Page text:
Your food – the Health Star Rating system five years on
BY PROFESSOR GEOFFREY J DOBB
AMA representative on Health Star Rating Advisory Committee
You, like nearly all Australians, will be aware of the Health Star Rating (HSR) graphic that has appeared on the front labels of more than 13,000 processed and packaged foods since it was introduced. The AMA was present at both its conception and birth, and has generally supported the HSR system as it approaches its fifth birthday.
An AMA campaign to introduce front of package labelling using a ‘traffic light’ system was vigorously opposed by the food and grocery industry but resulted in a Working Group with public health, consumer, industry and government representatives that was excellently chaired by Ms Jane Halton, then Secretary at the Department of Health. The outcome was consensus support for the voluntary HSR system as a mean of providing summary information for consumers on the nutrient value of their purchases.
The calculator used to allocate the HSR is publicly available on the HSR website. In short, negative points for nutrients such as sugar, salt and saturated fat can be offset by positive points for fruit, vegetable, nut, legume and protein content. This highly nutrient focussed approach has been criticised by some, and has produced outcomes that may have surprised. Nevertheless, it is transparent to both consumers and industry, so encouraging reformulation to increase the HSR by reducing sugar content for example.
Some of the most controversial anomalies have been addressed by ensuring that the HSR is calculated on the content of the product ‘as sold’ except for the addition or drainage of water, rather than ‘as prepared’ with the addition of variable ingredients.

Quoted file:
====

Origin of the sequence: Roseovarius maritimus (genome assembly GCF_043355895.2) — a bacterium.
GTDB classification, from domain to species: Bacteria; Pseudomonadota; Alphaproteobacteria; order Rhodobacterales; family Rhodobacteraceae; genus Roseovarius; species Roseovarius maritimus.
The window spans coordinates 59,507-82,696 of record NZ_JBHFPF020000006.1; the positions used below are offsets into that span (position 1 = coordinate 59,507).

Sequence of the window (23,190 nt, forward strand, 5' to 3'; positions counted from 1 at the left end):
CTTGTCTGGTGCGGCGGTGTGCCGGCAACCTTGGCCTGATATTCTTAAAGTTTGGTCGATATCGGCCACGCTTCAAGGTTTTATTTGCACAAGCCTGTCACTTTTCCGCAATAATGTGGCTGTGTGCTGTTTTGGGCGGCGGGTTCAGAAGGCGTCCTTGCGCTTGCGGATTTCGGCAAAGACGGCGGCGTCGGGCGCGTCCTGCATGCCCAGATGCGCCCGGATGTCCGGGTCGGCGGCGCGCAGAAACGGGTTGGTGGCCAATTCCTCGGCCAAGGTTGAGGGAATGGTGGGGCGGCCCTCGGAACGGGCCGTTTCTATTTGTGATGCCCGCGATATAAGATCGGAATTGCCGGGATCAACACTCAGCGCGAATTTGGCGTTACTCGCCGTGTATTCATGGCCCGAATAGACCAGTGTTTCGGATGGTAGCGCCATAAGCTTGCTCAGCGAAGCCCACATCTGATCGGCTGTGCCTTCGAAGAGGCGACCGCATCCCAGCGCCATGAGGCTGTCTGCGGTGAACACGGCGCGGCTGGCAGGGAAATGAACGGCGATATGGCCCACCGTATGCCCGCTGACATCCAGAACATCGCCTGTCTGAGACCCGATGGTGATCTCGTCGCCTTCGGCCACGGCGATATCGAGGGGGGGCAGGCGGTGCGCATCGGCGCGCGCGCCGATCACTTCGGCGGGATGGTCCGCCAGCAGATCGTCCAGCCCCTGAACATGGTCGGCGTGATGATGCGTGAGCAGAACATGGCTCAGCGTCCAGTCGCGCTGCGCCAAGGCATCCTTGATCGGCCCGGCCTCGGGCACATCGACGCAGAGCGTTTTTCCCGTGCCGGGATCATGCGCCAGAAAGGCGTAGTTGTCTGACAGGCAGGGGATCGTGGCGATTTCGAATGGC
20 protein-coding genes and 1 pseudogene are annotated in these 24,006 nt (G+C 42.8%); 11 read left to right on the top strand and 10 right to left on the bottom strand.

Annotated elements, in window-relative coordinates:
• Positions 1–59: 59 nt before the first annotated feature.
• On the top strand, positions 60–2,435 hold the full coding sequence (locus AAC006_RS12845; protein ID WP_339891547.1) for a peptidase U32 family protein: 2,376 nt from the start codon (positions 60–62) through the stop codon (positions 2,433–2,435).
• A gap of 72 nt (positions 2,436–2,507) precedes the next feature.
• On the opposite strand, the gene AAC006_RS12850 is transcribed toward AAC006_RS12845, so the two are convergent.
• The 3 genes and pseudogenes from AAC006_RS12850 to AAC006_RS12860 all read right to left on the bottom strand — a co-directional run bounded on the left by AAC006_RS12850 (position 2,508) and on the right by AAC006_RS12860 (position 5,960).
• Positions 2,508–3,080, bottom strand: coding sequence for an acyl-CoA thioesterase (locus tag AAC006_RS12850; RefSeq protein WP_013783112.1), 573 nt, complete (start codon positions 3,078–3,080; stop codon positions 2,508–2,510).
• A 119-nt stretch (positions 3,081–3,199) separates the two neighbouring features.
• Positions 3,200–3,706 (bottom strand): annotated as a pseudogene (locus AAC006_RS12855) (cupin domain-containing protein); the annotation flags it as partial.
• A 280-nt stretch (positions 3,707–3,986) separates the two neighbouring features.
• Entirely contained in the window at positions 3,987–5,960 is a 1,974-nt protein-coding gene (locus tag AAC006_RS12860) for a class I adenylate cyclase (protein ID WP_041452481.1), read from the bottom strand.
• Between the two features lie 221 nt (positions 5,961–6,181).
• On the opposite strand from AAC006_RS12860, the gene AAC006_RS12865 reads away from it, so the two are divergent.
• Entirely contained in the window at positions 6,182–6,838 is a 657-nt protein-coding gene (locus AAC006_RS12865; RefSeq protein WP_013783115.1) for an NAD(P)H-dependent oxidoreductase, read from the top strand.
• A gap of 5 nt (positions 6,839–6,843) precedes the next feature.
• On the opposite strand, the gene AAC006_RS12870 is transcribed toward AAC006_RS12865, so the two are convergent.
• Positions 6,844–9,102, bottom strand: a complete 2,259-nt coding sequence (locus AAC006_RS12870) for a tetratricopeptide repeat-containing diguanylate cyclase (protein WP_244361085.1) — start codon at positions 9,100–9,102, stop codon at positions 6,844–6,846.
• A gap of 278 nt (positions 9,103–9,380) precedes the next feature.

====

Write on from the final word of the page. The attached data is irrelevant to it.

The HSR was conceived for and applied only to packaged and processed foods. The ratings are intended for comparisons within product lines; that is, to compare between breakfast cereals or between dairy products such as flavoured milks, for example. It was not originally intended to apply to fresh fruit and vegetables, though it can be argued that a five-star processed food should not be perceived as better nutrition than the fresh stuff. Also, the HSR is not a panacea for Australia’s obesity epidemic, though it can help consumers choose products in the supermarket.
In recent years there has been a relative lack of public health advertising that could encourage compliance with the Australian Dietary Guidelines, smaller serving sizes and regular exercise – these too will be important if we are to reduce over-weight and obesity. Because it is nutrient based the HSR does not consider if there are benefits from products that are ‘organic’ or ‘bio-dynamic’ despite advocacy that such products are inherently ‘healthier’. Claims for ‘organic’ content can be made elsewhere on the packaging.
Surveys have shown that 83 per cent of Australian consumers are aware of the HSR system with 75 per cent finding it easy to use and half reporting that it influenced their purchasing decisions. On the down side, many products still do not display the HSR and there is some evidence of bias towards displaying the HSR on products with more stars and not on those scoring poorly.
From the outset, it was intended that The HSR would be thoroughly reviewed as it reaches five years. A review prepared by independent consultants will go to the relevant State and Commonwealth Ministers in the second half of 2019. It is likely that changes will be proposed to the HSR calculator to further penalise high sugar and salt content and make some adjustment within product lines. Whether the HSR is applied to fresh fruit and vegetables remains to be seen.
However, changes are likely to apply to only a small minority of all the grocery products sold. Overall, it has been a success to which the AMA has contributed. Consumer recognition is high and uptake by the supermarkets’ own brands in particular has also been high. Participation by industry in the voluntary HSR system can and should be higher, but the AMA looks forward to the final report of the five-year review and the response by State and Commonwealth Ministers to its recommendations.
Published: 03 May 2019